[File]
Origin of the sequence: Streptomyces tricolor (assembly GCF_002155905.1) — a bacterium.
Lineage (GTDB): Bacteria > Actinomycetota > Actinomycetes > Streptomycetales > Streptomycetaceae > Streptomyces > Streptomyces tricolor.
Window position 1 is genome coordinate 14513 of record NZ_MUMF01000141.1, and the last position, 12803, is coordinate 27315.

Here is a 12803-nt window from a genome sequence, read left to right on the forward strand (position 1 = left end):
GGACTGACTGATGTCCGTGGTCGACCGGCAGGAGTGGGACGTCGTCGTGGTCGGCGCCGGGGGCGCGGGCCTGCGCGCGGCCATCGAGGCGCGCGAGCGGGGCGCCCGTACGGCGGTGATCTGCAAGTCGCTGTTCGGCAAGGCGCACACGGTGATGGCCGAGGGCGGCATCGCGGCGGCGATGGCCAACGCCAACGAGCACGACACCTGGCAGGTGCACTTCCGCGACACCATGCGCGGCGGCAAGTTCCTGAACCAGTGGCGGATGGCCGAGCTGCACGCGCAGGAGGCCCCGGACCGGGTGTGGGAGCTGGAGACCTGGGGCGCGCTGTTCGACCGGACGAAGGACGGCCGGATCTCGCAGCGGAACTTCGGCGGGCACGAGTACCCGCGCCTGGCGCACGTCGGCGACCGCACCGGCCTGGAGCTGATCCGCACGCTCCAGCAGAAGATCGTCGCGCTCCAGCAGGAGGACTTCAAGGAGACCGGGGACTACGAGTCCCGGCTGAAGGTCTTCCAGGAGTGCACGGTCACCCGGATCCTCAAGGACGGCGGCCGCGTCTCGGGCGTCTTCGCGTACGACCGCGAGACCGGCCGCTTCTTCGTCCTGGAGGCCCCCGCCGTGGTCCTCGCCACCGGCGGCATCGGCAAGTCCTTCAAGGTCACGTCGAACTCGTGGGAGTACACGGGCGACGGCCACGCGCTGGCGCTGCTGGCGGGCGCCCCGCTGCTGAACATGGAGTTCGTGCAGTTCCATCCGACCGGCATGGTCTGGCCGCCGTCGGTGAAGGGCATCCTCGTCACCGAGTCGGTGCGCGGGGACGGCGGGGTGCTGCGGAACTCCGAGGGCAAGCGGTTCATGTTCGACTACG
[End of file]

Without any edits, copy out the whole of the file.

Origin of the sequence: Streptomyces tricolor (assembly GCF_002155905.1) — a bacterium.
Lineage (GTDB): Bacteria > Actinomycetota > Actinomycetes > Streptomycetales > Streptomycetaceae > Streptomyces > Streptomyces tricolor.
Window position 1 is genome coordinate 14513 of record NZ_MUMF01000141.1, and the last position, 12803, is coordinate 27315.

Here is a 12803-nt window from a genome sequence, read left to right on the forward strand (position 1 = left end):
GGACTGACTGATGTCCGTGGTCGACCGGCAGGAGTGGGACGTCGTCGTGGTCGGCGCCGGGGGCGCGGGCCTGCGCGCGGCCATCGAGGCGCGCGAGCGGGGCGCCCGTACGGCGGTGATCTGCAAGTCGCTGTTCGGCAAGGCGCACACGGTGATGGCCGAGGGCGGCATCGCGGCGGCGATGGCCAACGCCAACGAGCACGACACCTGGCAGGTGCACTTCCGCGACACCATGCGCGGCGGCAAGTTCCTGAACCAGTGGCGGATGGCCGAGCTGCACGCGCAGGAGGCCCCGGACCGGGTGTGGGAGCTGGAGACCTGGGGCGCGCTGTTCGACCGGACGAAGGACGGCCGGATCTCGCAGCGGAACTTCGGCGGGCACGAGTACCCGCGCCTGGCGCACGTCGGCGACCGCACCGGCCTGGAGCTGATCCGCACGCTCCAGCAGAAGATCGTCGCGCTCCAGCAGGAGGACTTCAAGGAGACCGGGGACTACGAGTCCCGGCTGAAGGTCTTCCAGGAGTGCACGGTCACCCGGATCCTCAAGGACGGCGGCCGCGTCTCGGGCGTCTTCGCGTACGACCGCGAGACCGGCCGCTTCTTCGTCCTGGAGGCCCCCGCCGTGGTCCTCGCCACCGGCGGCATCGGCAAGTCCTTCAAGGTCACGTCGAACTCGTGGGAGTACACGGGCGACGGCCACGCGCTGGCGCTGCTGGCGGGCGCCCCGCTGCTGAACATGGAGTTCGTGCAGTTCCATCCGACCGGCATGGTCTGGCCGCCGTCGGTGAAGGGCATCCTCGTCACCGAGTCGGTGCGCGGGGACGGCGGGGTGCTGCGGAACTCCGAGGGCAAGCGGTTCATGTTCGACTACG